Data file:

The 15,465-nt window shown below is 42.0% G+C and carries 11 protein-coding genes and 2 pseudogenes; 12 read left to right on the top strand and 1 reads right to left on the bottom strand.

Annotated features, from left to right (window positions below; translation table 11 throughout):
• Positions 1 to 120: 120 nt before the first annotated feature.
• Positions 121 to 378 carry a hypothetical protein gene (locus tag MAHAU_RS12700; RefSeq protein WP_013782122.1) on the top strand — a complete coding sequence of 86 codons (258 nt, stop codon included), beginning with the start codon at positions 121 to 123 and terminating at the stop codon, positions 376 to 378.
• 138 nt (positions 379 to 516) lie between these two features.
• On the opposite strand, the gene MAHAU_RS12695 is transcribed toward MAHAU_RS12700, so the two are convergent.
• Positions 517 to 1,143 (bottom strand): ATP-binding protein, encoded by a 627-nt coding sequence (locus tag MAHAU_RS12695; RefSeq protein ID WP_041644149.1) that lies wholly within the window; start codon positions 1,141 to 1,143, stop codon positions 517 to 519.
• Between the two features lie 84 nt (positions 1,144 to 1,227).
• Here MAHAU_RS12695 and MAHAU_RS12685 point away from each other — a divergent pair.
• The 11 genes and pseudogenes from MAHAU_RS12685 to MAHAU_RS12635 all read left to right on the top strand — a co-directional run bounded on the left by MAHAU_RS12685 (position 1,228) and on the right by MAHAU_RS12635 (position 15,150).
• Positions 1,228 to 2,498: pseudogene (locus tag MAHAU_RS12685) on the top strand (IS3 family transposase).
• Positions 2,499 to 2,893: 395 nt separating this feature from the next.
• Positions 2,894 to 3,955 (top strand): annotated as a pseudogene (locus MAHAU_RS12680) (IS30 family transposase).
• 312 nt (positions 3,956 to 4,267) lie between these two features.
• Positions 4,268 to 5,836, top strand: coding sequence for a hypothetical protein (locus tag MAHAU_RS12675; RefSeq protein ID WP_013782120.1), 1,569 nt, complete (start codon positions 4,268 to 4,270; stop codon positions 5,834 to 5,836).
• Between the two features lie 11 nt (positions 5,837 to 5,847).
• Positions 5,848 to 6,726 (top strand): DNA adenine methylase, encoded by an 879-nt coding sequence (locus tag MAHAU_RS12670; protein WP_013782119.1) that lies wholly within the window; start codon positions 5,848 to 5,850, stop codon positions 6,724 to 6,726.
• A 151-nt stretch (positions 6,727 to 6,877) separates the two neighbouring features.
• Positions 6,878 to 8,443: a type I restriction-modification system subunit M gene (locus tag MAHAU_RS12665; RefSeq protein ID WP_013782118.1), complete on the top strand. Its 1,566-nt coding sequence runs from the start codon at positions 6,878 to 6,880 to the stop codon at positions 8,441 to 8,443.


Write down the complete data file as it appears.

The 15,465-nt window shown below is 42.0% G+C and carries 11 protein-coding genes and 2 pseudogenes; 12 read left to right on the top strand and 1 reads right to left on the bottom strand.

Annotated features, from left to right (window positions below; translation table 11 throughout):
• Positions 1 to 120: 120 nt before the first annotated feature.
• Positions 121 to 378 carry a hypothetical protein gene (locus tag MAHAU_RS12700; RefSeq protein WP_013782122.1) on the top strand — a complete coding sequence of 86 codons (258 nt, stop codon included), beginning with the start codon at positions 121 to 123 and terminating at the stop codon, positions 376 to 378.
• 138 nt (positions 379 to 516) lie between these two features.
• On the opposite strand, the gene MAHAU_RS12695 is transcribed toward MAHAU_RS12700, so the two are convergent.
• Positions 517 to 1,143 (bottom strand): ATP-binding protein, encoded by a 627-nt coding sequence (locus tag MAHAU_RS12695; RefSeq protein ID WP_041644149.1) that lies wholly within the window; start codon positions 1,141 to 1,143, stop codon positions 517 to 519.
• Between the two features lie 84 nt (positions 1,144 to 1,227).
• Here MAHAU_RS12695 and MAHAU_RS12685 point away from each other — a divergent pair.
• The 11 genes and pseudogenes from MAHAU_RS12685 to MAHAU_RS12635 all read left to right on the top strand — a co-directional run bounded on the left by MAHAU_RS12685 (position 1,228) and on the right by MAHAU_RS12635 (position 15,150).
• Positions 1,228 to 2,498: pseudogene (locus tag MAHAU_RS12685) on the top strand (IS3 family transposase).
• Positions 2,499 to 2,893: 395 nt separating this feature from the next.
• Positions 2,894 to 3,955 (top strand): annotated as a pseudogene (locus MAHAU_RS12680) (IS30 family transposase).
• 312 nt (positions 3,956 to 4,267) lie between these two features.
• Positions 4,268 to 5,836, top strand: coding sequence for a hypothetical protein (locus tag MAHAU_RS12675; RefSeq protein ID WP_013782120.1), 1,569 nt, complete (start codon positions 4,268 to 4,270; stop codon positions 5,834 to 5,836).
• Between the two features lie 11 nt (positions 5,837 to 5,847).
• Positions 5,848 to 6,726 (top strand): DNA adenine methylase, encoded by an 879-nt coding sequence (locus tag MAHAU_RS12670; protein WP_013782119.1) that lies wholly within the window; start codon positions 5,848 to 5,850, stop codon positions 6,724 to 6,726.
• A 151-nt stretch (positions 6,727 to 6,877) separates the two neighbouring features.
• Positions 6,878 to 8,443: a type I restriction-modification system subunit M gene (locus tag MAHAU_RS12665; RefSeq protein ID WP_013782118.1), complete on the top strand. Its 1,566-nt coding sequence runs from the start codon at positions 6,878 to 6,880 to the stop codon at positions 8,441 to 8,443.